I just realized that I never published this one and so skipped Genesis 18. Please forgive the oversight and the lack of posts over the holidays.
In Genesis 18, Abraham says to God: “May the Lord not be angry, but let me speak just once more. What if only ten can be found there?” And God answered: “For the sake of ten, I will not destroy it.” Hearing that the Lord planned to destroy Sodom and Gomorra, Abraham pleaded for mercy on behalf of the innocent there. Surely Lot’s family and friends would constitute 10 people who feared God. This conversation is a good example of intercessory prayer. It gives a glimpse of the friendship between God and Abraham. They’ve had several exchanges at this point, but this is the most familiar. Abraham entertains a theophany, God in human form, with rest and refreshment. Then God reveals His plan to Abraham. By doing so, He gives Abraham a chance to intercede, to pray for the people of S & G. He also prepares Abraham for an important lesson about the corrupting effects of embracing a sinful society. In the end, it would be clear that S & G had corrupted even Lot’s family, and Lot had lost literally everything. Abraham would understand the importance of separation and distinction, an important thing for God’s people then and now.
I didn’t expect my meditation on this reading to go in this direction. Separation is not the first thing that comes to mind here. Yet it is an important concept which has a role in this passage. What does biblical separation look like for the believer? I have known Christians whose idea of separation is avoidance and even isolation. They keep a careful distance between themselves and unbelievers. Their society is sanitized and homogenous, populated solely by other “separated” believers. They interact with the lost only in controlled situations–through what they call “ministries”. I’ve also known Christians who live holy lives, who are separated from sin, but still make an effort to interact and befriend the lost. They do not avoid but reach out to the unbelievers around them, not just through charity but in friendship, hoping to demonstrate the love of Christ. Which approach is God’s desire for us?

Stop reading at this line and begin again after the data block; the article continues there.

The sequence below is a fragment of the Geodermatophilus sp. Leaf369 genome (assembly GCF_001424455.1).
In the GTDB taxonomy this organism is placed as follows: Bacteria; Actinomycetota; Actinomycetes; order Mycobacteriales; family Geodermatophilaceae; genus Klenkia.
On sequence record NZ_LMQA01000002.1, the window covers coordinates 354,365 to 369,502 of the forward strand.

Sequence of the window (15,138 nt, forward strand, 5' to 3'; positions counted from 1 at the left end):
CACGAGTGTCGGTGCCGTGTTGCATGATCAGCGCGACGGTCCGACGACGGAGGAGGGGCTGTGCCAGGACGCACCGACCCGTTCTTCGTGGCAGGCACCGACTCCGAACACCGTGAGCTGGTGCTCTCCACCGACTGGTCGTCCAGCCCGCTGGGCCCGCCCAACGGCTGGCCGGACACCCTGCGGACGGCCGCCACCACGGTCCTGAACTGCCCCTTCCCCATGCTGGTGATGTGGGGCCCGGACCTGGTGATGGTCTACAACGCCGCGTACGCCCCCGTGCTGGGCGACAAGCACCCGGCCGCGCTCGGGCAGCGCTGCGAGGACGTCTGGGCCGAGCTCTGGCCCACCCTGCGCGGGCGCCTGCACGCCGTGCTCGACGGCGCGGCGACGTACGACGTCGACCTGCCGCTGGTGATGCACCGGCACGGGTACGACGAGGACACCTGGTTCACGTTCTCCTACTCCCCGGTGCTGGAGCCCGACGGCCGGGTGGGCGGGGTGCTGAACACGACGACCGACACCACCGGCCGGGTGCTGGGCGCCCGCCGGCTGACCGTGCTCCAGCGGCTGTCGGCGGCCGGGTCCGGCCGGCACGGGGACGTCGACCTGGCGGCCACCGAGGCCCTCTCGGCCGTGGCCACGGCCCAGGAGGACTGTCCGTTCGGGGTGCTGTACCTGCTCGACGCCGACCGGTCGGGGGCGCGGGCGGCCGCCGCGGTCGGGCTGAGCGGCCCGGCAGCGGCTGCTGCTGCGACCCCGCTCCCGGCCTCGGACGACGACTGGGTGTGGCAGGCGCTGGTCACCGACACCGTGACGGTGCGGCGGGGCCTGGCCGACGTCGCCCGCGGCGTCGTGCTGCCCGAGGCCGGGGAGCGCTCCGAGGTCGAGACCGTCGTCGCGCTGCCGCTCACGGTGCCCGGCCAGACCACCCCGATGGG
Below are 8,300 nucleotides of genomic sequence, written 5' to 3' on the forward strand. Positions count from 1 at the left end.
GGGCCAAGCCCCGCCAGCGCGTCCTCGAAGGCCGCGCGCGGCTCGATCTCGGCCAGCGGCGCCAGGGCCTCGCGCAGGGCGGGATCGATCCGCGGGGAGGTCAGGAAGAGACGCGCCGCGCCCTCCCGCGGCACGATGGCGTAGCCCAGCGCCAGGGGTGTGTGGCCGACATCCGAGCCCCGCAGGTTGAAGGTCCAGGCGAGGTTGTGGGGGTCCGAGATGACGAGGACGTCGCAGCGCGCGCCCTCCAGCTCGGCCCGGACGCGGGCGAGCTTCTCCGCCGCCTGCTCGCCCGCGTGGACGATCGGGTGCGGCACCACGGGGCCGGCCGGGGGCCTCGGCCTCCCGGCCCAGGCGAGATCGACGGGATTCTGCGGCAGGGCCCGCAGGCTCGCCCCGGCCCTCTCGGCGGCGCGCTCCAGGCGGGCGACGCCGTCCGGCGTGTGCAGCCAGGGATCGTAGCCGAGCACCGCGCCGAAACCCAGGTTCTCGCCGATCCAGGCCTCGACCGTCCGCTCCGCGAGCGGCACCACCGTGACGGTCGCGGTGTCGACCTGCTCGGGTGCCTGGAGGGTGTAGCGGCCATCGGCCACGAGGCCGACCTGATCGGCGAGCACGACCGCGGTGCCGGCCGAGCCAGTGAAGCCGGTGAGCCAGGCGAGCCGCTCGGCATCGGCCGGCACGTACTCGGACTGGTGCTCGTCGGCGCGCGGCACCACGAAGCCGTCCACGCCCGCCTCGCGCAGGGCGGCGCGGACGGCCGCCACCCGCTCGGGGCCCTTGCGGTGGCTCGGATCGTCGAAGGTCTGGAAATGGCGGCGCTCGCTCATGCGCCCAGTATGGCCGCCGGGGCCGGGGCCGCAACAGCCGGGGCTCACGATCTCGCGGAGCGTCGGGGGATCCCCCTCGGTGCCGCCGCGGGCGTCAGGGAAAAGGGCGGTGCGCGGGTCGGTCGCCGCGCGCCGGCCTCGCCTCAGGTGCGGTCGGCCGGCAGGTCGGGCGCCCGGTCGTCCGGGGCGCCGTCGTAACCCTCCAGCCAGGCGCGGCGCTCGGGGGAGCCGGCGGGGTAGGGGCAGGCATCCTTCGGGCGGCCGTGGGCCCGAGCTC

It is good to have a healthy fear of the corrupting effects of sin and respect for the power of temptation. Lot would have done well to practice both. God clearly instructed Abraham and his descendants to be separate from the peoples around them–even forbidding intermarriage. Israel’s gravest mistake was its failure to be separate from its pagan neighbors. In the end, that is what destroyed Israel and led to its captivity. Many “Christian” groups have tried to pattern themselves after Israel in a literal sense. But I think they have missed the message or purpose behind God’s instructions for Israel. But as Paul explains repeatedly in his epistles, “These things were written to teach us” (Rom.15:4) and “These things happened to them as examples” (1 Cor.10:11).
In this age of grace, we are called to be agents of redemption, and that is a mission we cannot achieve in isolation. God called Abraham and Israel to be physically separate for a reason: to give us a physical illustration of the spiritual separation we are to practice. Our challenge is to learn the spiritual truths of Israel’s experience and live them out as God intended. What does spiritual separation look like? Jesus gave us a good example. He spent time with sinners, talked to them, ate with them, served them, taught them. Yet he never accepted or approved of their sin. He was spiritually separate but physically present and a part of the society around him. He did not isolate Himself but intentionally injected Himself into society, not just among the “upright and respectable” but among those whose lives were messy. We are called to do the same.
“You are the salt of the earth. But if the salt loses its saltiness, how can it be made salty again? It is no longer good for anything, except to be thrown out and trampled underfoot. You are the light of the world. A town built on a hill cannot be hidden. Neither do people light a lamp and put it under a bowl. Instead they put it on its stand, and it gives light to everyone in the house. In the same way, let your light shine before others, that they may see your good deeds and glorify your Father in heaven.” (Matt.5:13-16)
Reading: Genesis 18